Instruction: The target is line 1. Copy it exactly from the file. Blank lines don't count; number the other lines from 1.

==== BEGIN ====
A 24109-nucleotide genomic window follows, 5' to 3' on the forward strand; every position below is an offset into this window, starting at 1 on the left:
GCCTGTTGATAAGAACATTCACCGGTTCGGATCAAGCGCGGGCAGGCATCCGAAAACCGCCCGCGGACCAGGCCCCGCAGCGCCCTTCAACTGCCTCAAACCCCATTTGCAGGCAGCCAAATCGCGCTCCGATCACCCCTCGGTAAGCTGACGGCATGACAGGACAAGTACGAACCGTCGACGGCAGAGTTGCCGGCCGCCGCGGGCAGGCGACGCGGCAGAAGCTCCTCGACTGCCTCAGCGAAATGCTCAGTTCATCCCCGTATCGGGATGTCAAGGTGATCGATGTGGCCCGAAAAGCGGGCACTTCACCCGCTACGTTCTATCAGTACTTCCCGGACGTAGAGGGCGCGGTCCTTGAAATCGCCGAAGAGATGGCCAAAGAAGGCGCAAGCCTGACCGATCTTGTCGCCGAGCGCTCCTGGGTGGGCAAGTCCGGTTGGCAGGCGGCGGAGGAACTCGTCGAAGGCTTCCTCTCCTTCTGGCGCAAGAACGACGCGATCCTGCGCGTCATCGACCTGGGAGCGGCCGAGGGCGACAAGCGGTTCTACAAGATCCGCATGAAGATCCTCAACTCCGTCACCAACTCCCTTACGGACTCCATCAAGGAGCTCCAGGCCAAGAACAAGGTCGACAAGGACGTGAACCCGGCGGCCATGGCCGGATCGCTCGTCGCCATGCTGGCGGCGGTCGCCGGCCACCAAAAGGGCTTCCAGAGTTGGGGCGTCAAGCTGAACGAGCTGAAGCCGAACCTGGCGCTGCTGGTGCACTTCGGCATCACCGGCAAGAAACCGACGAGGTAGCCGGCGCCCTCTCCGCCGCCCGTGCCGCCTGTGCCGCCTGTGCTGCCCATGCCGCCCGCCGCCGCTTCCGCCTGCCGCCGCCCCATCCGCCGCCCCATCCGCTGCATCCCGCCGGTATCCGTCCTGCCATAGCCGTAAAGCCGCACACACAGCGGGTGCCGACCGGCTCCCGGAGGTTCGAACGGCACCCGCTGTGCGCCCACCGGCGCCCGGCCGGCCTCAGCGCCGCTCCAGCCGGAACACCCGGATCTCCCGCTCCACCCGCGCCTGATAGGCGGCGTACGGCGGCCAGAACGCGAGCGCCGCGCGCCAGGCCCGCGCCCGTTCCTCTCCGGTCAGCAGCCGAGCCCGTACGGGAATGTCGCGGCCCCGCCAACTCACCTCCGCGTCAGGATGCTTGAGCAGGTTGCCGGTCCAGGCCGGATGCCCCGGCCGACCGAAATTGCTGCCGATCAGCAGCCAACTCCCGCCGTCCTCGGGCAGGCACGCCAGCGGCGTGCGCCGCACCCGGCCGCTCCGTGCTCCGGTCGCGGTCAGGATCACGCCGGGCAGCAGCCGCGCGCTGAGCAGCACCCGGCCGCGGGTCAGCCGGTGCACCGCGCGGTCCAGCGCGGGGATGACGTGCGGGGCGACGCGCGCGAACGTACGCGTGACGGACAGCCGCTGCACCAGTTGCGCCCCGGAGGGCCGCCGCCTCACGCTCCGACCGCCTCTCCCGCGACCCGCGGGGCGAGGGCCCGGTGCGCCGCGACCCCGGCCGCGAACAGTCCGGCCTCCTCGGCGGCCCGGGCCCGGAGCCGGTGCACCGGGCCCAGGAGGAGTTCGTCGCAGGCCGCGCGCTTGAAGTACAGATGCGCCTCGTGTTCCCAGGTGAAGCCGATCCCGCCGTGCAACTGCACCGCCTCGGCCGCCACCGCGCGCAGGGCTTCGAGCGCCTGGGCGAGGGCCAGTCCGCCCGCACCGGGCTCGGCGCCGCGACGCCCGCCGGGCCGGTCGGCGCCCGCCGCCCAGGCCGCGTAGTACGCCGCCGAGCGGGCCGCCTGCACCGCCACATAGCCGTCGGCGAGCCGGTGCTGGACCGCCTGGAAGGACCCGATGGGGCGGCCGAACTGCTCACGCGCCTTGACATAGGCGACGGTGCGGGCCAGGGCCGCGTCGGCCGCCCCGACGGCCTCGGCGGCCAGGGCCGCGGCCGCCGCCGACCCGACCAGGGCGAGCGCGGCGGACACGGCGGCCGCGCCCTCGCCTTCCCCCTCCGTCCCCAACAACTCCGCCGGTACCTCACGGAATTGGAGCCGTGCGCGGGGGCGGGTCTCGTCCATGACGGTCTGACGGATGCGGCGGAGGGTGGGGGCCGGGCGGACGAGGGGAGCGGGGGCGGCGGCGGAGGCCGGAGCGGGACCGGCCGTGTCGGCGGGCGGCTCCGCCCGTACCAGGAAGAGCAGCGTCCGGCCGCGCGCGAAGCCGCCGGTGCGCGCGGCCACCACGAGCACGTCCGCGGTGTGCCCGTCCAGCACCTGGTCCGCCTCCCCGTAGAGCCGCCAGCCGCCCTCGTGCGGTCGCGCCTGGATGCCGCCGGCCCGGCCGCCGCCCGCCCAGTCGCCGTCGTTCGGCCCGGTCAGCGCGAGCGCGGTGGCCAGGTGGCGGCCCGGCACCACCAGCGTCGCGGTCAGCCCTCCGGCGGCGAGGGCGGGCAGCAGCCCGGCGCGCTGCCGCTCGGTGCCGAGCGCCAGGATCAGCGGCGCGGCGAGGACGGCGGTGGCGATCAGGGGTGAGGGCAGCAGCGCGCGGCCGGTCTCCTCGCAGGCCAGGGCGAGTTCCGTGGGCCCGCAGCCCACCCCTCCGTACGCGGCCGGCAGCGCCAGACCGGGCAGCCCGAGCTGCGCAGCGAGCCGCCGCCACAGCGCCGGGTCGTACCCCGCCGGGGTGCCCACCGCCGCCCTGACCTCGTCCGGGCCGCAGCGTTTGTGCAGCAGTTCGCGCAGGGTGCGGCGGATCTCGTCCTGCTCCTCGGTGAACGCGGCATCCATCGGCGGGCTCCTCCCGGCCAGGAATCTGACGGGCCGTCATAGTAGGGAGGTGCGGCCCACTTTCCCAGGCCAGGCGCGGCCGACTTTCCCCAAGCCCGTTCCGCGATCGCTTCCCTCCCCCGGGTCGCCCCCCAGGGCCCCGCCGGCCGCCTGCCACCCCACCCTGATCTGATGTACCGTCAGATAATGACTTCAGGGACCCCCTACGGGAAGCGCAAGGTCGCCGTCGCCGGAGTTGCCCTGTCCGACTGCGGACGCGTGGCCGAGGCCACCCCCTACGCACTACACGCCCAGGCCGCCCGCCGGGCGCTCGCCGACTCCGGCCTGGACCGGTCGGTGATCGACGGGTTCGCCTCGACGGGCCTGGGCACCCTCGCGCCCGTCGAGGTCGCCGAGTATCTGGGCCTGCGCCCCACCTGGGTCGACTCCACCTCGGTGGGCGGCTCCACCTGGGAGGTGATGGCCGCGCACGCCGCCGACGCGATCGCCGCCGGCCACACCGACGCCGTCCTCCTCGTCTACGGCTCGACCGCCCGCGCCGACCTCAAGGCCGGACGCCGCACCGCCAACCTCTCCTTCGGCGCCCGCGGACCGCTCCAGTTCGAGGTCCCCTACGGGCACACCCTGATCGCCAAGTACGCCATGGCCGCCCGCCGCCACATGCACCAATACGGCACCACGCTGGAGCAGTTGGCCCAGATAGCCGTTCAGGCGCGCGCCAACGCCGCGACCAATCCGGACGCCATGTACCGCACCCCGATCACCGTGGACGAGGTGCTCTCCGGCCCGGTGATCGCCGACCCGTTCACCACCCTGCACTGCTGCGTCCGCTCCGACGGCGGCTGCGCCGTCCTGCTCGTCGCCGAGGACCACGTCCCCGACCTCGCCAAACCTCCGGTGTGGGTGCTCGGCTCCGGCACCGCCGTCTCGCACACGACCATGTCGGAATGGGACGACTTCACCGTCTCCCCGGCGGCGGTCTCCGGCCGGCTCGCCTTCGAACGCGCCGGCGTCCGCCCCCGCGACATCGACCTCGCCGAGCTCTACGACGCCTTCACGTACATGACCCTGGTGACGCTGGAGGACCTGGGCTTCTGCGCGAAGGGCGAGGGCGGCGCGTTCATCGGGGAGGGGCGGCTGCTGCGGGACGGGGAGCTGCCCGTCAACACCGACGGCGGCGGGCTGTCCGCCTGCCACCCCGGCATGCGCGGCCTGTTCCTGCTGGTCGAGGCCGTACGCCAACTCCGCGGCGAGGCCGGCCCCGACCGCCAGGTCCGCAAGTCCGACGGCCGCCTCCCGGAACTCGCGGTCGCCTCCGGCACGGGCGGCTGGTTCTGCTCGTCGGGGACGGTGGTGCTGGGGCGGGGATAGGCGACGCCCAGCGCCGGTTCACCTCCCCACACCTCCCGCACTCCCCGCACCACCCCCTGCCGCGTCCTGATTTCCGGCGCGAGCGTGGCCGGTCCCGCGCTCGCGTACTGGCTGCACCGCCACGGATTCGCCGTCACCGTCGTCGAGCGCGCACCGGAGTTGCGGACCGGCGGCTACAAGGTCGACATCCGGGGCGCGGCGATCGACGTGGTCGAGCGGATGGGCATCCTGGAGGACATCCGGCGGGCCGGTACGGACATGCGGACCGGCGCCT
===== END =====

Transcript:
A 24109-nucleotide genomic window follows, 5' to 3' on the forward strand; every position below is an offset into this window, starting at 1 on the left: